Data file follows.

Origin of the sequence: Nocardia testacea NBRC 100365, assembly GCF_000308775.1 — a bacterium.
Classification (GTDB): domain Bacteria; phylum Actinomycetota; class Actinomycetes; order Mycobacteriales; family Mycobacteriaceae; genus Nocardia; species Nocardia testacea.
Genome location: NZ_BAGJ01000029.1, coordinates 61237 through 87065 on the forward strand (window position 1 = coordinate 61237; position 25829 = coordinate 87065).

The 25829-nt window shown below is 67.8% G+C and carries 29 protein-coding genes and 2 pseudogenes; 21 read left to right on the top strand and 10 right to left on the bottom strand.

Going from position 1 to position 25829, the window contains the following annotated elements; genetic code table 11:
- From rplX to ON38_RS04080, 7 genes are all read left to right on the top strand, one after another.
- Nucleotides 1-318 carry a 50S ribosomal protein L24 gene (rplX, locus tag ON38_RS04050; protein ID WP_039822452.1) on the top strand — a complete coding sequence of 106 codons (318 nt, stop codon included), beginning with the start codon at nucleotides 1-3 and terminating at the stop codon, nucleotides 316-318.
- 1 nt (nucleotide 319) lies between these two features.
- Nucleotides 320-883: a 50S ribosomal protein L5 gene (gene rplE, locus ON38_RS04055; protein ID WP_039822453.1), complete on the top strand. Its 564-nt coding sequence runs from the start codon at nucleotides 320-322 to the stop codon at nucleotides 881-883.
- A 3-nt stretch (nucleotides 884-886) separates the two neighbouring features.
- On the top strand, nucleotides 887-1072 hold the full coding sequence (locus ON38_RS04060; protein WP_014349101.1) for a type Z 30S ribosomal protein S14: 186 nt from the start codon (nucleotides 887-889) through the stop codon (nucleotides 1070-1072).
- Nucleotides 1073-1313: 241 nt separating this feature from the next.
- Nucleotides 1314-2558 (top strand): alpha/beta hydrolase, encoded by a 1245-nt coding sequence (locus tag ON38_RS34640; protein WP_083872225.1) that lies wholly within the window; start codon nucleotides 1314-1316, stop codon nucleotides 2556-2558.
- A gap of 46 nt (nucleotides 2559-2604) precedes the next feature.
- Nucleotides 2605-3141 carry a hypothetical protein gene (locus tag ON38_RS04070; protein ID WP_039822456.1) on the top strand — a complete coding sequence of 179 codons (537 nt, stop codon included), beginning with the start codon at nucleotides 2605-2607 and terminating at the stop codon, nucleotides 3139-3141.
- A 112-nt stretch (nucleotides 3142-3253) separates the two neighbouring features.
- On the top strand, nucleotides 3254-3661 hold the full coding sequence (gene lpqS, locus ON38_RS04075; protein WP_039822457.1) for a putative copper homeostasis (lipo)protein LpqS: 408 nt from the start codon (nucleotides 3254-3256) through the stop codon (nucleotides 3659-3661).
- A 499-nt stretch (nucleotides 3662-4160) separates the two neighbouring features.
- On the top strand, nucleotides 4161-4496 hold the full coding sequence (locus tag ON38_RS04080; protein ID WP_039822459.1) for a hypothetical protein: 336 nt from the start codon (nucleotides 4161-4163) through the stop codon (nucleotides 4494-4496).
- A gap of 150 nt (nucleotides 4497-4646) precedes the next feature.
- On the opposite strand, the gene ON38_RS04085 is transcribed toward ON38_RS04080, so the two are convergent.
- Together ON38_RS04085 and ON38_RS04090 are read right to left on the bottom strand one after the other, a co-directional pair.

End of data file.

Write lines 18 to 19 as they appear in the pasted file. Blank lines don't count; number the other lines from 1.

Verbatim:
- A 499-nt stretch (nucleotides 3662-4160) separates the two neighbouring features.
- On the top strand, nucleotides 4161-4496 hold the full coding sequence (locus tag ON38_RS04080; protein ID WP_039822459.1) for a hypothetical protein: 336 nt from the start codon (nucleotides 4161-4163) through the stop codon (nucleotides 4494-4496).